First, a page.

dw044 - Cordell Klier & Datura 1.0 - Repeal Compulsion
Alan Walker (c) 2008
A collaboration jointly by Cordell Klier "a sound artist with a reputation for being very expansive towards his work while wielding an uncompromising sophistication." and Datura 1.0 "a long standing veteran of the American noise scene.". Two artists working in partnership risks an oil and water separation. The challenge is to produce a synergistic multiplication rather than a deflated subtraction. In that respect the listener has to make his or her own mind up, for here the listener is in a cultural bubble adrift for there are few clues or references upon which to form a judgement of this work. The title gives nothing away. A question or an exclamation; opposites. The cover art is abstract. That too provides few clues, except in a paradox - it's vivid colours contradict the monochromatic contents.
And so I explore. After a deep gulp of oxygen I descend the depths, where I find dw044 lurking in the primaeval sediment. Between Coelocanth and Spider Crab, picking apart the etiolated morsels, that have sunk from more fertile strata of the biosphere. White and pink noise are the warp and weft of this work, holding the most attenuated scraps of melody and harmony together, brittle as a papyrus fragment obscured.
Some would say this work is too far from it's reference points; remote in it's distance from the familiar. But others would disagree saying it defines a new border; a flag that bounds the cultural outpost.
Nietzsche said, "there are no facts, only interpretations". Reversing that principle into this work, the interpretation starts by the fact that it is immediately contexted by it's placement in Darkwinter.com. There is the clue to it's identity. Judge it among the work of it's peers. Prize the jgsaw piece outif it's place in the puzzle, turn it around examine it. Does it have a tale to tell, a message to deliver an image that depicts. Overtly it is deeply nhilistic - the choice of timbres has been made to make this a work that confronts and challenges. The album when listened to end to end has an anaesthetic effect. It is a mask, chaff, a consumer of the sonic space. It is then, a musical equivalent to the value Null in computing. Any operation upon Null always results in Null. But when it is initialised, it takes on the potential to be interacted upon. You need the key that effects this initialisation. The cultural reference points.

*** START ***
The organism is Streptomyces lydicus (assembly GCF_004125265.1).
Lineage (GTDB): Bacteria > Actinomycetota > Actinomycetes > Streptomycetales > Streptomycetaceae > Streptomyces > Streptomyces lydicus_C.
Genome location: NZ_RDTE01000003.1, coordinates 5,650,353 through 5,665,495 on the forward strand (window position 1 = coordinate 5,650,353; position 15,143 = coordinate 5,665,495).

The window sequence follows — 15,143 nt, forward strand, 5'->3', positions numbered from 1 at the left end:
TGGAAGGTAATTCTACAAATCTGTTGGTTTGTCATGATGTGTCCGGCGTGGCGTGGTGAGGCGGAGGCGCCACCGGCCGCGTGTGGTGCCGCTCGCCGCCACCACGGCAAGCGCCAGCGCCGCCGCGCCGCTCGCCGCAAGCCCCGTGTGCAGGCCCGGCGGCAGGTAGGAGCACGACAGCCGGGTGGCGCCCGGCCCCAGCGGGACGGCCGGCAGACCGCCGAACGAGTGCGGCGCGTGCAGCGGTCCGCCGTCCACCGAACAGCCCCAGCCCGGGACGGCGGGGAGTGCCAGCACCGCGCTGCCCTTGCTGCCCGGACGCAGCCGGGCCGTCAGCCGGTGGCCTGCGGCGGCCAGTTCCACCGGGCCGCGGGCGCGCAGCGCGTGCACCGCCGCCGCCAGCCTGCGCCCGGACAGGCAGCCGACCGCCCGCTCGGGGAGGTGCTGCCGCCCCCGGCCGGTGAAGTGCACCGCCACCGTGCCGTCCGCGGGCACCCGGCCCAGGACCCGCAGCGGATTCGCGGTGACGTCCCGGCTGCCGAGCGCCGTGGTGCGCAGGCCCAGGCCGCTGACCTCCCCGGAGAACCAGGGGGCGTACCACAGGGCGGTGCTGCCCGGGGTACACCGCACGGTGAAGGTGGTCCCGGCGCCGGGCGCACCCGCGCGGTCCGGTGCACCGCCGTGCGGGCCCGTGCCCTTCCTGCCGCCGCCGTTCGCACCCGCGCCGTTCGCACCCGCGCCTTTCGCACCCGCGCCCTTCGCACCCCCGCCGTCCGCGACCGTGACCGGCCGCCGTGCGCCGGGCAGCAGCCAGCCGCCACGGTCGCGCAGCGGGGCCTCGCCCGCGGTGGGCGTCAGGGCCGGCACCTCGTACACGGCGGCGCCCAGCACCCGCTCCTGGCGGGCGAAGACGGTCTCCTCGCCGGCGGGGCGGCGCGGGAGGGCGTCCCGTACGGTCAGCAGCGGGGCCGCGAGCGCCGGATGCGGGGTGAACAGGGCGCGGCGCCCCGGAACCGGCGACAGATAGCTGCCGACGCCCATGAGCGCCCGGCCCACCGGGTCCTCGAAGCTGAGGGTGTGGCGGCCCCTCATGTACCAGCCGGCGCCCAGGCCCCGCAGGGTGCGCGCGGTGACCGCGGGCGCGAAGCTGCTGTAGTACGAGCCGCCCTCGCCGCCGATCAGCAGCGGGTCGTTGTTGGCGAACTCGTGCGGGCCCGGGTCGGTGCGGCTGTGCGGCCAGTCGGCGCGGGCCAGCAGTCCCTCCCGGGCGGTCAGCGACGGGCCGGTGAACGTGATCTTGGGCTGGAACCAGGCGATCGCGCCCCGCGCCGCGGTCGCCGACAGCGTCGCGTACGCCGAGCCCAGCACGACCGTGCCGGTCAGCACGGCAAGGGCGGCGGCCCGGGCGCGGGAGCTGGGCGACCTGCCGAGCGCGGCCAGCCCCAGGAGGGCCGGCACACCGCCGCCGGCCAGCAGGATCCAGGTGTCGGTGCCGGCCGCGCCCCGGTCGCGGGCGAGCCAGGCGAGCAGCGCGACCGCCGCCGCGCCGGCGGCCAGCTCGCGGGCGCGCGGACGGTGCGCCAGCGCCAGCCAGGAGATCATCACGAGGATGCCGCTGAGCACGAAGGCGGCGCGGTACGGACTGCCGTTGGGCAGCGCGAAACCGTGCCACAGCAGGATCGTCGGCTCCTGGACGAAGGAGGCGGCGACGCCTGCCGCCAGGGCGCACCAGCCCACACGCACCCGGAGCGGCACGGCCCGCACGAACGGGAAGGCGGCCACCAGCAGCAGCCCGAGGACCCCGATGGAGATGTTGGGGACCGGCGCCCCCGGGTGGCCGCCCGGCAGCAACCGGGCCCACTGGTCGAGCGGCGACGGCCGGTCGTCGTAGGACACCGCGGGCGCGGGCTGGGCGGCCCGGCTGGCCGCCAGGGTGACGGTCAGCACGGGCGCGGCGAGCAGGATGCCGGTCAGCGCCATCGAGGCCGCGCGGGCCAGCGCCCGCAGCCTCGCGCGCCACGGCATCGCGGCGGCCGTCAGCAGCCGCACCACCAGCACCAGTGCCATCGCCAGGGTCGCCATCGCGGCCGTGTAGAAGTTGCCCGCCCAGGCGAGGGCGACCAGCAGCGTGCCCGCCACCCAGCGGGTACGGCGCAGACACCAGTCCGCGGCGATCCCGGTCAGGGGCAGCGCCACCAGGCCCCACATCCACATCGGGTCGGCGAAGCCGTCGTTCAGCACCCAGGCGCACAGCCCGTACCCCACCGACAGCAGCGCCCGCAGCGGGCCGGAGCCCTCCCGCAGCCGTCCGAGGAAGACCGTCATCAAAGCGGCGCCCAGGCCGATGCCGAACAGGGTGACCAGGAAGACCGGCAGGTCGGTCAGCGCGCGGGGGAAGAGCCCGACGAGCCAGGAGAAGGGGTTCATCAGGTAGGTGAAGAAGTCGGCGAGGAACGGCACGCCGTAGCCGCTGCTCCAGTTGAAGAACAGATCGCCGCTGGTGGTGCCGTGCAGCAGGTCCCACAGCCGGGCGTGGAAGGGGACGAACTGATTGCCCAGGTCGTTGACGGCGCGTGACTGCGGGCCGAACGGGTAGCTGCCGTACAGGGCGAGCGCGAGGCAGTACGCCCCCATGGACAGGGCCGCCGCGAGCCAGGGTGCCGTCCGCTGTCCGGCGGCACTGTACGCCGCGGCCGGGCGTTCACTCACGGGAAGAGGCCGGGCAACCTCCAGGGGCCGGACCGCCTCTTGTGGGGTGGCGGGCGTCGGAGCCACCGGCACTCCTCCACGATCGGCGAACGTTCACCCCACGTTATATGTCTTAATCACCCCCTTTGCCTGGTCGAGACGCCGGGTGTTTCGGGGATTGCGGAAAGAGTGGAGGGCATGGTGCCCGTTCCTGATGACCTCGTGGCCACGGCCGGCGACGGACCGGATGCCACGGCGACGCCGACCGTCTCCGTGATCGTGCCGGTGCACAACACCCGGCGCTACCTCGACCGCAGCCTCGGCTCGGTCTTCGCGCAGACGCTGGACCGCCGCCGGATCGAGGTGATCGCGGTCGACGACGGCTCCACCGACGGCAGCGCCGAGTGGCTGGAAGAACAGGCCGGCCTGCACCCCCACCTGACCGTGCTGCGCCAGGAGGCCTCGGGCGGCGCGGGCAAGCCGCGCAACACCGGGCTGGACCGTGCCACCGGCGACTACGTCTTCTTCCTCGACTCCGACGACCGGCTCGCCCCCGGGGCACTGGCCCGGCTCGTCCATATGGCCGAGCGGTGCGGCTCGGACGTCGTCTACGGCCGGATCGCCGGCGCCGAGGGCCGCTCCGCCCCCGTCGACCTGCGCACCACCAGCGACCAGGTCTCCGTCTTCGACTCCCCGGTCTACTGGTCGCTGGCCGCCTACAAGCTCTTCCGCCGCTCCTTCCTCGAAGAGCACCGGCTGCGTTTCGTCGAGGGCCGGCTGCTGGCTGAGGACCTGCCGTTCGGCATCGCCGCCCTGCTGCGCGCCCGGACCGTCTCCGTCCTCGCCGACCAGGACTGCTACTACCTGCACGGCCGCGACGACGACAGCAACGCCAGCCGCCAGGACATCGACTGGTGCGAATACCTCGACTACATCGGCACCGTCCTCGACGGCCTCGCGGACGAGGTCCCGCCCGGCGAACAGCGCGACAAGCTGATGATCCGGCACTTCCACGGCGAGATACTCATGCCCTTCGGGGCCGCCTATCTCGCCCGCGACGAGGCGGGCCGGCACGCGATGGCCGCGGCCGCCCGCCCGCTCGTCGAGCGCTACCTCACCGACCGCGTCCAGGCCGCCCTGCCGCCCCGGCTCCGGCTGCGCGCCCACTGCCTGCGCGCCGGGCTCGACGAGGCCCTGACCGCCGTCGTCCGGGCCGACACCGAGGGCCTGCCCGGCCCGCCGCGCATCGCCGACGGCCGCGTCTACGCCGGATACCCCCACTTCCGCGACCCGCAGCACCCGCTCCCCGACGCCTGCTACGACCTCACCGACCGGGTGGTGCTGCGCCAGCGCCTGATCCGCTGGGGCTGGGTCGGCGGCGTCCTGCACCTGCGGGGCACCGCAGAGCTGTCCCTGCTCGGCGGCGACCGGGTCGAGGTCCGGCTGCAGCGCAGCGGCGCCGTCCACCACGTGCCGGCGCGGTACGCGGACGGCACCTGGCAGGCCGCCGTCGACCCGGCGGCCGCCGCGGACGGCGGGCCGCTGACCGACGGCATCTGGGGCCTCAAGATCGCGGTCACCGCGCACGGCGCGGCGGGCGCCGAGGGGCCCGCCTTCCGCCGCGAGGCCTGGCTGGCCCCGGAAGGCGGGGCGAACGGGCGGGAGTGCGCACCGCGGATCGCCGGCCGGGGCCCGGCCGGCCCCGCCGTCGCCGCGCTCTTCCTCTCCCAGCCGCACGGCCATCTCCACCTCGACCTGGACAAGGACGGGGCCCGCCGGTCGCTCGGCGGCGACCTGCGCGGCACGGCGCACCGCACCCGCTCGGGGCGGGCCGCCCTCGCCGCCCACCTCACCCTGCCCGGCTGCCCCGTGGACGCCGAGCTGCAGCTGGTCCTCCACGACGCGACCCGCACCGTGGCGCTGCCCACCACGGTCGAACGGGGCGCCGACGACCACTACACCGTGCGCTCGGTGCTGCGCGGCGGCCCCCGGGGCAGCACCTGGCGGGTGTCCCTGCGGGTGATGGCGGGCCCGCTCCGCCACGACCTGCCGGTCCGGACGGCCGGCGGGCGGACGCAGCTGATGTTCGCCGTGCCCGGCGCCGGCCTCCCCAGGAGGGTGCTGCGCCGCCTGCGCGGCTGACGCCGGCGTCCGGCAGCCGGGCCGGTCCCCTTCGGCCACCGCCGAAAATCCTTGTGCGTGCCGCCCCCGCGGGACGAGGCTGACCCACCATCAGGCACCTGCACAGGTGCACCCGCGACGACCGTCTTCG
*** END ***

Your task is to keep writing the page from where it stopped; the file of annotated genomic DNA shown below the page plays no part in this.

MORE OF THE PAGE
I'm again struggling to find meaning and explore again the arcane histories of philosophy - via Kant's analytic synthetic distinction, part of his seminal "Critique of Pure Reason" that posits two views centered on the existence of prior experience - and on to a later exploration of the Kantian theme by the Logical Positivists who argued on the subtleties of analytic proposition: "a proposition that is made true by the conventions of language." This proposition when applied to music - or any mode of expression - of an "experimental" nature defies it's audience; the conventions of language are deliberately subverted, inviting that audience to build new associations and a new syntax. Once that process is complete, the work no longer has meaning as an abstraction - it is absorbed and becomes part of the lingua franca, and gravitates towards a place in the taxonomy of genre. So where does this leave Repeal Compulsion. In positioning itself within a genre-specific environment, the work has gone a long way down the path of definition - it falls within a structure and context. The artist has made a concious decision to position the work among an audience of peers. The language is known. Does that neutralise it as a work of art? No. Does it neutralise it as a novel work of experiment, Yes? There remains after this journey of definition - what makes good art - the subjective - do I like listening to this work. On an intellectual level, yes - it expands the mind to seek meaning when there was an empty space. On a subjective aesthetic level, the answer has to be no. It is too dark a shade, too arid. It suckles uninvited on the spirit leaving a sense of emptiness, and that is a feeling I would prefer to avoid. But Darkwinter subscribers who thrive on this feeling will take it to their heart.
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